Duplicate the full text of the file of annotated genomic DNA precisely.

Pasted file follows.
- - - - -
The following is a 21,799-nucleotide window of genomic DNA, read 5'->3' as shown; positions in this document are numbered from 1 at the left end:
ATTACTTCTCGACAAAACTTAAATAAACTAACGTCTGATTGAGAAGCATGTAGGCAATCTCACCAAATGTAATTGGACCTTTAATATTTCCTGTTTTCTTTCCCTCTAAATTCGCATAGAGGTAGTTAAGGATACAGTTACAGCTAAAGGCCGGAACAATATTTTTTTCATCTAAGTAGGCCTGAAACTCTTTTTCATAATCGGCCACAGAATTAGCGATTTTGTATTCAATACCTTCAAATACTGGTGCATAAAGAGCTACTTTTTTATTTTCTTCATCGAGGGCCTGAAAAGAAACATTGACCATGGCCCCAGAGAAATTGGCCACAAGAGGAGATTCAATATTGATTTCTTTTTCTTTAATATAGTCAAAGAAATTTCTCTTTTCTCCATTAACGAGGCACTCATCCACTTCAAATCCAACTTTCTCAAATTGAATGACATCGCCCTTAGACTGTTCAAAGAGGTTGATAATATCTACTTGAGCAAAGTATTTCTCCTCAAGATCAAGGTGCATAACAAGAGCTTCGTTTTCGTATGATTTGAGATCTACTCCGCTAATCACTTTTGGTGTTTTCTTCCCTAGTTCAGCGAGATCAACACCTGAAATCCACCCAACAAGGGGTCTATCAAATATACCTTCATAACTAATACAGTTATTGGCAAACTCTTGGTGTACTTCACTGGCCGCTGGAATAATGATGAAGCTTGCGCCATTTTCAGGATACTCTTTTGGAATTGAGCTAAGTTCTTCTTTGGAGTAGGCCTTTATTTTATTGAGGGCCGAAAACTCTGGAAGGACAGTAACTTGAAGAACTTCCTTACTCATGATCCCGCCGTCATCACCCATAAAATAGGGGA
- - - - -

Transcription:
The following is a 21,799-nucleotide window of genomic DNA, read 5'->3' as shown; positions in this document are numbered from 1 at the left end:
ATTACTTCTCGACAAAACTTAAATAAACTAACGTCTGATTGAGAAGCATGTAGGCAATCTCACCAAATGTAATTGGACCTTTAATATTTCCTGTTTTCTTTCCCTCTAAATTCGCATAGAGGTAGTTAAGGATACAGTTACAGCTAAAGGCCGGAACAATATTTTTTTCATCTAAGTAGGCCTGAAACTCTTTTTCATAATCGGCCACAGAATTAGCGATTTTGTATTCAATACCTTCAAATACTGGTGCATAAAGAGCTACTTTTTTATTTTCTTCATCGAGGGCCTGAAAAGAAACATTGACCATGGCCCCAGAGAAATTGGCCACAAGAGGAGATTCAATATTGATTTCTTTTTCTTTAATATAGTCAAAGAAATTTCTCTTTTCTCCATTAACGAGGCACTCATCCACTTCAAATCCAACTTTCTCAAATTGAATGACATCGCCCTTAGACTGTTCAAAGAGGTTGATAATATCTACTTGAGCAAAGTATTTCTCCTCAAGATCAAGGTGCATAACAAGAGCTTCGTTTTCGTATGATTTGAGATCTACTCCGCTAATCACTTTTGGTGTTTTCTTCCCTAGTTCAGCGAGATCAACACCTGAAATCCACCCAACAAGGGGTCTATCAAATATACCTTCATAACTAATACAGTTATTGGCAAACTCTTGGTGTACTTCACTGGCCGCTGGAATAATGATGAAGCTTGCGCCATTTTCAGGATACTCTTTTGGAATTGAGCTAAGTTCTTCTTTGGAGTAGGCCTTTATTTTATTGAGGGCCGAAAACTCTGGAAGGACAGTAACTTGAAGAACTTCCTTACTCATGATCCCGCCGTCATCACCCATAAAATAGGGGA